In this talk, Professor Schüler-Springorum will give an overview of the entanglements of antisemitism and racism that characterized National Socialism and which led to millions of victims – albeit from very different groups – all over German-dominated Europe. For a variety of reasons, these diverse victim groups have been remembered in different ways which now, in the second decade of the 21st century, have come under close scrutiny.
In public debate the relationship between antisemitism and racism is being reassessed and their relationship to the mass murder of European Jews is now contested. Stephanie Schüler-Springorum proposes that a sober look at historical developments will help put this debate back on its feet and help us move to a more worthy discussion of public memory today.
Stefanie Schüler-Springorum, is a Professor of History and Director of the Center for Research on Antisemitism, Technical University Berlin. She is also Co-Director of the Selma-Stern-Center for Jewish Studies, Berlin and Director of the Berlin branch of the Center for Research on Social Cohesion. Her research focuses on Jewish, German and Spanish History, as well as Gender History. Recent publications include: Football and Discrimination. Antisemitism and Beyond (Routledge, 2021, co-ed. with P. Brunssen); Four Years After: Antisemitism and Racism in Trump’s America (Universitatsverlag Winter, 2020, co-ed. with N. and M. Zadoff, H. Paul); and Gender and the Politics of Anti-Semitism, American Historical Review 123 (2018), pp. 1210–1222.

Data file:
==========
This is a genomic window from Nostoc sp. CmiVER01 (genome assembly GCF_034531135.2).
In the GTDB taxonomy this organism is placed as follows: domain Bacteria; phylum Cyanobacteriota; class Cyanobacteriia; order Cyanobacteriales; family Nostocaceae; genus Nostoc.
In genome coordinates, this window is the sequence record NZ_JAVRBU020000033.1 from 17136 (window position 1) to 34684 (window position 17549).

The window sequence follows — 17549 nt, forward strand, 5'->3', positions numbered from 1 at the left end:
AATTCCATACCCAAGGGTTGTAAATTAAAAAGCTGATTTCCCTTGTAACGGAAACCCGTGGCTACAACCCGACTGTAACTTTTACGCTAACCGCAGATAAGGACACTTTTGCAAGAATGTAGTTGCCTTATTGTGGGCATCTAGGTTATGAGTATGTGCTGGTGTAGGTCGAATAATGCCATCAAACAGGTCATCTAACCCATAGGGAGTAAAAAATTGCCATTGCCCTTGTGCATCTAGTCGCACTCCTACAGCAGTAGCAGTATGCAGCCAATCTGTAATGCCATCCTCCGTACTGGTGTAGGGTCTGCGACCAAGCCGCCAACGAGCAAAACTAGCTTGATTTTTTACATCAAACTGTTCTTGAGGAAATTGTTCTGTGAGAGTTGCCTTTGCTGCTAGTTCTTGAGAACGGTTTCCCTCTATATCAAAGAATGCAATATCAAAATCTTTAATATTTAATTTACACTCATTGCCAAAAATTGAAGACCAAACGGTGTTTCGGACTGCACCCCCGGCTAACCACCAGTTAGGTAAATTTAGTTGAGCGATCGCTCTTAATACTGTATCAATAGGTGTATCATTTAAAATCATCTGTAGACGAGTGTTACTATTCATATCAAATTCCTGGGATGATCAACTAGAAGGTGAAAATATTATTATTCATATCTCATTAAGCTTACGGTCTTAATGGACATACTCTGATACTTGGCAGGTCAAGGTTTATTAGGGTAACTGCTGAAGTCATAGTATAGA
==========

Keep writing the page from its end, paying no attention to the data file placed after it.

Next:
This event is part of the international conference, Beyond Camps and Forced Labour: current international research on survivors of Nazi persecution, 4 January – 6 January 2023, hosted by Birkbeck Institute for the Study of Antisemitism and The Wiener Holocaust Library. This conference brings together scholars from a variety of disciplines who are engaged in research on all groups of survivors of Nazi persecution, and who explore its aftermath in Europe and beyond, including issues of survival, rehabilitation, postwar trials and justice, and memory.